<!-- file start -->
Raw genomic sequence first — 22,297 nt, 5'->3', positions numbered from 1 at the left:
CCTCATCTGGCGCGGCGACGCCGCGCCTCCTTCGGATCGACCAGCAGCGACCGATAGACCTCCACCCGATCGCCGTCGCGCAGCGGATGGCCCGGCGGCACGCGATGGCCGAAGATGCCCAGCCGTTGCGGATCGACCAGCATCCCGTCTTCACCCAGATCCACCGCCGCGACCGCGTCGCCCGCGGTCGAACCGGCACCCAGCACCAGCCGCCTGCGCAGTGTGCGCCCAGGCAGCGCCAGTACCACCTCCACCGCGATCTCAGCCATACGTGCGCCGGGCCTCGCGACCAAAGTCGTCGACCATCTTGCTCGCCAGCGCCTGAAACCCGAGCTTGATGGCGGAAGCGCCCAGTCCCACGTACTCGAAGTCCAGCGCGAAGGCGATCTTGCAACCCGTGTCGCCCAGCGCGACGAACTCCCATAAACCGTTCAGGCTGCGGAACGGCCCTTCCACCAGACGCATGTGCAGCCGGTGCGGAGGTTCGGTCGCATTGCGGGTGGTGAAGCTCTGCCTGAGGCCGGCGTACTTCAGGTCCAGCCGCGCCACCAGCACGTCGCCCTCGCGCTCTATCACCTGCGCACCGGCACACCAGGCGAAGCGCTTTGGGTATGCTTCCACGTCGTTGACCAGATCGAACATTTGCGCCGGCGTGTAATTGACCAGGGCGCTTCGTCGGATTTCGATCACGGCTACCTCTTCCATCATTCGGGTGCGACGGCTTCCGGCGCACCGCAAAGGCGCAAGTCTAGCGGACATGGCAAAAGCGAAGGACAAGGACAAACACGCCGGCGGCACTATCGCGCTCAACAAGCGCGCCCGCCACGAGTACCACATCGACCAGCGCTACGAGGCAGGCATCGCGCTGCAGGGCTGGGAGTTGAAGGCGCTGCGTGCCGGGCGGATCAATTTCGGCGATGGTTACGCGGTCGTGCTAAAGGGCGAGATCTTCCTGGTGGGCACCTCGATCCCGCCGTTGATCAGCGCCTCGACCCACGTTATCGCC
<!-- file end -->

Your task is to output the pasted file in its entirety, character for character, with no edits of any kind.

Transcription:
Raw genomic sequence first — 22,297 nt, 5'->3', positions numbered from 1 at the left:
CCTCATCTGGCGCGGCGACGCCGCGCCTCCTTCGGATCGACCAGCAGCGACCGATAGACCTCCACCCGATCGCCGTCGCGCAGCGGATGGCCCGGCGGCACGCGATGGCCGAAGATGCCCAGCCGTTGCGGATCGACCAGCATCCCGTCTTCACCCAGATCCACCGCCGCGACCGCGTCGCCCGCGGTCGAACCGGCACCCAGCACCAGCCGCCTGCGCAGTGTGCGCCCAGGCAGCGCCAGTACCACCTCCACCGCGATCTCAGCCATACGTGCGCCGGGCCTCGCGACCAAAGTCGTCGACCATCTTGCTCGCCAGCGCCTGAAACCCGAGCTTGATGGCGGAAGCGCCCAGTCCCACGTACTCGAAGTCCAGCGCGAAGGCGATCTTGCAACCCGTGTCGCCCAGCGCGACGAACTCCCATAAACCGTTCAGGCTGCGGAACGGCCCTTCCACCAGACGCATGTGCAGCCGGTGCGGAGGTTCGGTCGCATTGCGGGTGGTGAAGCTCTGCCTGAGGCCGGCGTACTTCAGGTCCAGCCGCGCCACCAGCACGTCGCCCTCGCGCTCTATCACCTGCGCACCGGCACACCAGGCGAAGCGCTTTGGGTATGCTTCCACGTCGTTGACCAGATCGAACATTTGCGCCGGCGTGTAATTGACCAGGGCGCTTCGTCGGATTTCGATCACGGCTACCTCTTCCATCATTCGGGTGCGACGGCTTCCGGCGCACCGCAAAGGCGCAAGTCTAGCGGACATGGCAAAAGCGAAGGACAAGGACAAACACGCCGGCGGCACTATCGCGCTCAACAAGCGCGCCCGCCACGAGTACCACATCGACCAGCGCTACGAGGCAGGCATCGCGCTGCAGGGCTGGGAGTTGAAGGCGCTGCGTGCCGGGCGGATCAATTTCGGCGATGGTTACGCGGTCGTGCTAAAGGGCGAGATCTTCCTGGTGGGCACCTCGATCCCGCCGTTGATCAGCGCCTCGACCCACGTTATCGCC